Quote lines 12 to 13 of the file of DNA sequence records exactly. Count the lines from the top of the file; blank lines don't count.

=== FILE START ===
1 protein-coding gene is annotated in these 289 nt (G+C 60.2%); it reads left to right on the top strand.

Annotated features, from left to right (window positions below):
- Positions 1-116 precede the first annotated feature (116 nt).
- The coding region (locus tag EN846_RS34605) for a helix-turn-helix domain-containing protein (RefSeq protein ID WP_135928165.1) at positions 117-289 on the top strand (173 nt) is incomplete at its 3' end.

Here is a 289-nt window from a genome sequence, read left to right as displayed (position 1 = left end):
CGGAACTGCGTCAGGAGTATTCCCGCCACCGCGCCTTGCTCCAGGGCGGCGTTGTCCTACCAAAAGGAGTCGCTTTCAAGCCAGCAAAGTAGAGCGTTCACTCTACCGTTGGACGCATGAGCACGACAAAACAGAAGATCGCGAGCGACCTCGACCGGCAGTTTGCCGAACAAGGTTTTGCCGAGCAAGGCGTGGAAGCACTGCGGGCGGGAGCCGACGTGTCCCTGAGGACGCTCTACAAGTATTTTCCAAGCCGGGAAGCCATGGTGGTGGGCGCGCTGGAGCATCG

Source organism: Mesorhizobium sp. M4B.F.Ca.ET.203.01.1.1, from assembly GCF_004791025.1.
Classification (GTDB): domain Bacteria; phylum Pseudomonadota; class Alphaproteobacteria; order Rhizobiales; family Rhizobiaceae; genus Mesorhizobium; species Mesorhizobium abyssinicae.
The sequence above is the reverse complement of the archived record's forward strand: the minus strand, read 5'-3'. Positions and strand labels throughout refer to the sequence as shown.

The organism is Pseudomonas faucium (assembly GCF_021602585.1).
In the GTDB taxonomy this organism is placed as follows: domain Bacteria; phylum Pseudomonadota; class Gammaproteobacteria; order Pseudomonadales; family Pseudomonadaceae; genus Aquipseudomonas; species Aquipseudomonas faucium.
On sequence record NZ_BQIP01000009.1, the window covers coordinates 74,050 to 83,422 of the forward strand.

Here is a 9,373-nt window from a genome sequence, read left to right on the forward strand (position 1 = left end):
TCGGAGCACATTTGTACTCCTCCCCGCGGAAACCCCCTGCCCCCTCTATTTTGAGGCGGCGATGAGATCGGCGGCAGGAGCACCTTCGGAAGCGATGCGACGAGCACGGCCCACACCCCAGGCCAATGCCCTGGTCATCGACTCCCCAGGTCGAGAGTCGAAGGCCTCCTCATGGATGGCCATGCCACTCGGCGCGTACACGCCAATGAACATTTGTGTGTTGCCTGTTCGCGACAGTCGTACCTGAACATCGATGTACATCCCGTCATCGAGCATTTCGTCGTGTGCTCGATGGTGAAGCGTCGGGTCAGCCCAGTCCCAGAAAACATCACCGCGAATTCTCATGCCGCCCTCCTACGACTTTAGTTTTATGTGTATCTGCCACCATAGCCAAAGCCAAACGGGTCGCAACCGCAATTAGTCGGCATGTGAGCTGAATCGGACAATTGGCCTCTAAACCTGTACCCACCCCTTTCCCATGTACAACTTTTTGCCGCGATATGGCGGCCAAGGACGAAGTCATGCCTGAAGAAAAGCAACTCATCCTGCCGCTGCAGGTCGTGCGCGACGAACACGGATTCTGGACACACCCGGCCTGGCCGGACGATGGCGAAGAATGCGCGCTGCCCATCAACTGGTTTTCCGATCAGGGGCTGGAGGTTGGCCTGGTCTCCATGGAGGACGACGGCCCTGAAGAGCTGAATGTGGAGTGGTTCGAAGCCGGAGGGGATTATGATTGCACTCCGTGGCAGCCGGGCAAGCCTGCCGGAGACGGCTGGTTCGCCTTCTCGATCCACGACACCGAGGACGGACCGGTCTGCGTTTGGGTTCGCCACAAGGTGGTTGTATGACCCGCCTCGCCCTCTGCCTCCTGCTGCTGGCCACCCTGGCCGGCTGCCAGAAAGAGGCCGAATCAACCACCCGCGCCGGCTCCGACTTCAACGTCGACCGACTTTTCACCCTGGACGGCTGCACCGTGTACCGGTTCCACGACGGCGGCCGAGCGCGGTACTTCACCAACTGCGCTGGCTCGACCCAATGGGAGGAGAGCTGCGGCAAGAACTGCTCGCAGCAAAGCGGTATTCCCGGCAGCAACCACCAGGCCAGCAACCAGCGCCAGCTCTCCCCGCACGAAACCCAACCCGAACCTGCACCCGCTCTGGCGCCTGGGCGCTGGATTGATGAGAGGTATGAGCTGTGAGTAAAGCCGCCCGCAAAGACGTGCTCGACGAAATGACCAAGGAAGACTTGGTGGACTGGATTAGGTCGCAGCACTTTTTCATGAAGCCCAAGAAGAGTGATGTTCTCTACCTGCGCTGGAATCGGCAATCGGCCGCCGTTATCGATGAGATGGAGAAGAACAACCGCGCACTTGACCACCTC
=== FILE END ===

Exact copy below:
On sequence record NZ_BQIP01000009.1, the window covers coordinates 74,050 to 83,422 of the forward strand.

Here is a 9,373-nt window from a genome sequence, read left to right on the forward strand (position 1 = left end):